Saturday, February 13, 2010

Thinking about a new workshop...

All thanks to Hailey, who asked me why she couldn't find my posts on prologues, lol. I know I have strong opinions on them, but it's one of the few things I haven't talked about, because it's one of the few things I think I'm good at.

Most of my craft posts are either me trying to figure things out AKA why there are so many posts in clusters. The arc posts as I tried to figure out the transformational arc and why some arcs simply didn't transform. The organic structure posts that went from exploring character, to organic plotting, to organic structure. And random posts where people ask me a question and the answer is so long I figure I might as well put it here for safe-keeping.

This blog was started as a place to vent and talk about life as a writer, the ninety-nine rejections I got on HC, and my search for "why" I got ninety-nine rejections. What worked, why, and how to keep duplicating it. And in many ways, it's a nod to why I do the mentor program. Until I found RD I was foundering, and until I found Gina no one had the guts to tell me exactly what was wrong with my writing and why.

She was the right person in the right place at the right time, because she was brutally honest in a non-hurtful way. She taught me to delete ego from my responses to people, and I miss her. When she left RD a lot of the non-erotic contingent left too.

People talk and teach, and say "this" is the way things should be, and this is how things are and I accepted that. A lot of my early stuff was based on everyone else. You "had" to have sexual tension here, and they had to stare at each others bodies there, and it was important to explain what was going on. Gina asked me, "why" and I...couldn't answer her.

I'd never thought there was another way. Everything I read, everything people told me, all the "rules" and "thou shalts" are written from the pov that the writer knew more than me and wanted to show me the way. But the "way" is different, because we're different. There is no one way.

Because I went from HC to a complete stop I had a long time to think, and I guess the biggest thing I've got out of my studies--aside from an out-of-the-box opinion of craft--is that it's not about money and covers. It used to be about money and covers--and I was desperate to sell to NY. HC was just step one in getting enough momentum under me to charge the hill. Kill Velocity is simply for me. I write because I want to, because it's something "other", something that makes me happy. If I never publish, it's okay. If I do, that's okay, too. But it's personal striving to be the very best I can be, to reach down and pull out, not archetypes and a fast read people will throw away and never read again, but something rare and fine. Something that will linger, like Mark in Mirror Dance, and Istina in Paladin of Souls, or Vimes in Night Watch throwing everything away to do the right thing, I want to satisfy my soul, because in the end--when it's all said and done, I'm the person I write for.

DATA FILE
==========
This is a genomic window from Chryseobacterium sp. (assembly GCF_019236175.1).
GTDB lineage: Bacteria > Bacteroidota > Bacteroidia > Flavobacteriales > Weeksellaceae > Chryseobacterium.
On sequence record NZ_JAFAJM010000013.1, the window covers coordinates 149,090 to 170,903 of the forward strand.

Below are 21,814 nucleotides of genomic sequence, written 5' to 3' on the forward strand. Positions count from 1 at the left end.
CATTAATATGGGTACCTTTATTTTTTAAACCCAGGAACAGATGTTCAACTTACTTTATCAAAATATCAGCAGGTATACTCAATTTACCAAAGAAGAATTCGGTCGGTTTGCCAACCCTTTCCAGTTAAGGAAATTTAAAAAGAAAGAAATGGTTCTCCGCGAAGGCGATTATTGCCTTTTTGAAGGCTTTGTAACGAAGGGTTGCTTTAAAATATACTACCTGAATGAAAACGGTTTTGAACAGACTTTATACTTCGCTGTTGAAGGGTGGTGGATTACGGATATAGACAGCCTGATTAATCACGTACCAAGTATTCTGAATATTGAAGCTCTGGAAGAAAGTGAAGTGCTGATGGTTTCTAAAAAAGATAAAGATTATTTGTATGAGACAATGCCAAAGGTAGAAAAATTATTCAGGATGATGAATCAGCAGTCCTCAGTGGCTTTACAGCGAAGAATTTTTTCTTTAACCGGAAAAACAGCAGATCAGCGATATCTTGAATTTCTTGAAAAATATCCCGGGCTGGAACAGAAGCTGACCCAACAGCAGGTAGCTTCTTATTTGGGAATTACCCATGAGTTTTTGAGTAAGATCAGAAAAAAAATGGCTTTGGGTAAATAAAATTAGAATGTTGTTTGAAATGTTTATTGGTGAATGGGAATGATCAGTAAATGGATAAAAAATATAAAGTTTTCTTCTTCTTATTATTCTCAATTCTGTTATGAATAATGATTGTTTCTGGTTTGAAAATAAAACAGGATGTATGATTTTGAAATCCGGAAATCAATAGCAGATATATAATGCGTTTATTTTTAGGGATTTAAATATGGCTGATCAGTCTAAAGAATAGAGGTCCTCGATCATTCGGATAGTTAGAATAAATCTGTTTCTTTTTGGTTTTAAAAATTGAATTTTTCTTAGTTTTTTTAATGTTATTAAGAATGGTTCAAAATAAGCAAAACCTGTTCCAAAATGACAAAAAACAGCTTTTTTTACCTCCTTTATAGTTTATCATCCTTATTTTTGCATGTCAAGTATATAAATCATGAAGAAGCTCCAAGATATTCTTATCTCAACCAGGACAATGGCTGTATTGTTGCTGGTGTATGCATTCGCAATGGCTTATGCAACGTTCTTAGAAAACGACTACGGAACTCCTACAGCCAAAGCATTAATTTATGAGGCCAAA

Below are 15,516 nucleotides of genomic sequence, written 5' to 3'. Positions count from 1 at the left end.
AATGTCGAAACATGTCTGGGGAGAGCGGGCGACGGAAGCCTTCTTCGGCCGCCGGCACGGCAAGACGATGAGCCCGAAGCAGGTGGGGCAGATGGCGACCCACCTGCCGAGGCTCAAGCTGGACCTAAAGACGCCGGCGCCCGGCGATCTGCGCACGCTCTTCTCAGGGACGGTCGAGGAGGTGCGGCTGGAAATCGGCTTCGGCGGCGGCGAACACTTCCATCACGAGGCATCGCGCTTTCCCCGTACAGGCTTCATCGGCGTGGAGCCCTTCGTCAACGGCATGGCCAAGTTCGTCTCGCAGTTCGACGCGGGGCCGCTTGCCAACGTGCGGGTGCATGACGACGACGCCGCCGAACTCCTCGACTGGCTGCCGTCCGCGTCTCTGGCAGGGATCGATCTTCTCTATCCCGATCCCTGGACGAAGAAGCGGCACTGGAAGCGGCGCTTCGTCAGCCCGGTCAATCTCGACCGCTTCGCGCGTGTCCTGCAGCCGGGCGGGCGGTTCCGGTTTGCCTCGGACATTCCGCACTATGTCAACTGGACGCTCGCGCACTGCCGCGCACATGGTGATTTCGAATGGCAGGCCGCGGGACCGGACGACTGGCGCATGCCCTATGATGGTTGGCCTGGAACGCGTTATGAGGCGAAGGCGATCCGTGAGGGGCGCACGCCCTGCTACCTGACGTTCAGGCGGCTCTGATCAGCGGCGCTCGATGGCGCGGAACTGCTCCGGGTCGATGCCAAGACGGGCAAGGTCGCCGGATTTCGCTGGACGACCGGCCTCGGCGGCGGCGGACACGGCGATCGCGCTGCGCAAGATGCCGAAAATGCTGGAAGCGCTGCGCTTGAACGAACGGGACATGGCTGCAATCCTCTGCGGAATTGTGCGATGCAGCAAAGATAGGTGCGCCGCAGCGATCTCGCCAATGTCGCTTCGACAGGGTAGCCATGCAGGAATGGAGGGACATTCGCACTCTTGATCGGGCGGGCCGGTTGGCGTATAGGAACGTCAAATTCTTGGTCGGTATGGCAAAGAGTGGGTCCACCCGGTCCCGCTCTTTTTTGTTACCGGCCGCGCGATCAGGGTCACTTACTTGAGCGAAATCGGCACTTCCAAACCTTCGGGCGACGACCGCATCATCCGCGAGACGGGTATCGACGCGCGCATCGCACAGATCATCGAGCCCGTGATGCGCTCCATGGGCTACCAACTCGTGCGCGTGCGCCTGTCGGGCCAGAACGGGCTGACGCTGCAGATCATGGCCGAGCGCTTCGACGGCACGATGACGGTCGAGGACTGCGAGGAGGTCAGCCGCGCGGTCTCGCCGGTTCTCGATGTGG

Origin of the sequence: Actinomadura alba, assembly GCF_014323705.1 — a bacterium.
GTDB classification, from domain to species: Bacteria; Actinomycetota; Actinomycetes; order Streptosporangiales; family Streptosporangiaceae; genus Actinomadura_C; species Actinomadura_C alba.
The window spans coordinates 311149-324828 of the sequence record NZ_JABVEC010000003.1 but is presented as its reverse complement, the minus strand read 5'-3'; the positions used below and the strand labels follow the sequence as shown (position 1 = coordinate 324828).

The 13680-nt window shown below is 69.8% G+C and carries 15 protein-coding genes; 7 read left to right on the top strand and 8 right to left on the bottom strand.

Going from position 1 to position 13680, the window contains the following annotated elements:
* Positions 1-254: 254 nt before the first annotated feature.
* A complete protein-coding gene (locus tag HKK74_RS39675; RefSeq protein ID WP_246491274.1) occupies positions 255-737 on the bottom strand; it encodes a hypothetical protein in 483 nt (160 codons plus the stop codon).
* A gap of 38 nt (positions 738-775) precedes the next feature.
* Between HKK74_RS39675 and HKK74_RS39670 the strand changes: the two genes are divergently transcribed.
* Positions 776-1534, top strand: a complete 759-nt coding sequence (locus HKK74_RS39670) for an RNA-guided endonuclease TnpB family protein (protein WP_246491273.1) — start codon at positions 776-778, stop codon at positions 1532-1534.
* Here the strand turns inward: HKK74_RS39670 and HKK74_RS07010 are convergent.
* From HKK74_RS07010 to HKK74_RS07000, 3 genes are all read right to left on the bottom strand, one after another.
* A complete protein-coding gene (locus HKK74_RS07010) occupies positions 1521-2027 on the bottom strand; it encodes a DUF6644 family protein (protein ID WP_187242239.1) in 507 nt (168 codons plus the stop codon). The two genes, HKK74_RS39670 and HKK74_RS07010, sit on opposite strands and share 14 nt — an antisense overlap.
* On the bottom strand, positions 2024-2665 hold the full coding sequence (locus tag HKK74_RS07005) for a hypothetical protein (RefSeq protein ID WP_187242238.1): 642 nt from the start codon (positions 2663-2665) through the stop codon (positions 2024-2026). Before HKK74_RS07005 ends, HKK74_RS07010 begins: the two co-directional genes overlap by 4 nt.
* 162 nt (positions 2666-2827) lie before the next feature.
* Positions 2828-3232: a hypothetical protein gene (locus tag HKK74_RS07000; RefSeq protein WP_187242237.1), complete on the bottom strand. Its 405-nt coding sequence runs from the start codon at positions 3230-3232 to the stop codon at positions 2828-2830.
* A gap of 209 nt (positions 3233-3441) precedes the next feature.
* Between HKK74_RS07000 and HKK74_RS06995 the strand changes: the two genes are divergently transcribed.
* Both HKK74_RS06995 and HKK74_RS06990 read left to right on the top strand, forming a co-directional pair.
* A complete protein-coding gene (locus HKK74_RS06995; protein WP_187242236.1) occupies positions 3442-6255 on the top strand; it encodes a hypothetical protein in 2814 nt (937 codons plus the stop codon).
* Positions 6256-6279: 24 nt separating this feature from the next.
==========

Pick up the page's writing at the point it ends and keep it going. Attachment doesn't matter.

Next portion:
And wow--I guess that's more truth than I meant to write. But it's also the reason I don't throw together workshops. I have to believe, and I truly believe in organic structure. I also believe in prologues if they're done well.

As I was working out this post (which was supposed to be my take on prologues) it hit me that a lot of people write about why they don't like them and the rare ones that work, but no one ever explains--other than saying well, this person wrote one that works and it works because, in a very generic sense--how and why to create a prologue that works for your story, what makes it work, the choices you have and how to winnow them down. Which leads me to, ta-dah!

Exploring the Structure of Character-driven, Cinematically-visual Prologues by yours truly. Details later.

I'd say tomorrow, but I know it'll probably be a few days before I have enough time to type anything outside of homework. But next post? Jodi and prologues, the two major variants, how and why they work, and tweaks.


deanna said...

Your journey to deciding writing is your thing, pay or no pay, sounds familiar to me. :o) I'm looking forward to reading what you say about prologues.

Hailey Edwards said...

I look forward to reading your post on prologues whenever you get the chance to type out your thoughts. *g*

I've decided I like my prologue. I'm keeping it. I'll tweak it as needed, but I believe it needs to be there for readers to hit the ground running in chapter one, on page one.

(Feel free to scroll past the next few paragraphs.)

[rant] I have seen in numerous places where authors have said, "If you're not writing for money/writing to trend then step down and get out of my way."

That sentiment actually pisses me off. A lot.

I don't write for money and I will never cater to trends. My mind isn't organized enough for it. What I write is whatever comes out when I sit down to type.

It doesn't mean I'm not serious about writing--I am.

It doesn't mean I don't consider this as my career--I do, as of a few soul-searching months ago.

I need writing to define me as a person other than wife, mother, etc.

I do not want my definition to be "quick," "easy," or "she sold to the highest bidder."


jodi said...

lol, Deanna--guess a large part of my writing is faith that I'll get where I'm going. Or "having" the faith to accept I'll never be rich and famous.

I agree with you, Hailey. But it's pretty hard for a lot of people to go against trend. Until I finally let go a few months ago (too) I used to obsess about page count and beat myself up for being a slacker.

Romance is such a focused field. I don't think I've ever seen anything like the drive to live on your writing in any of the other genres.

I think you're right. Money doesn't equal serious.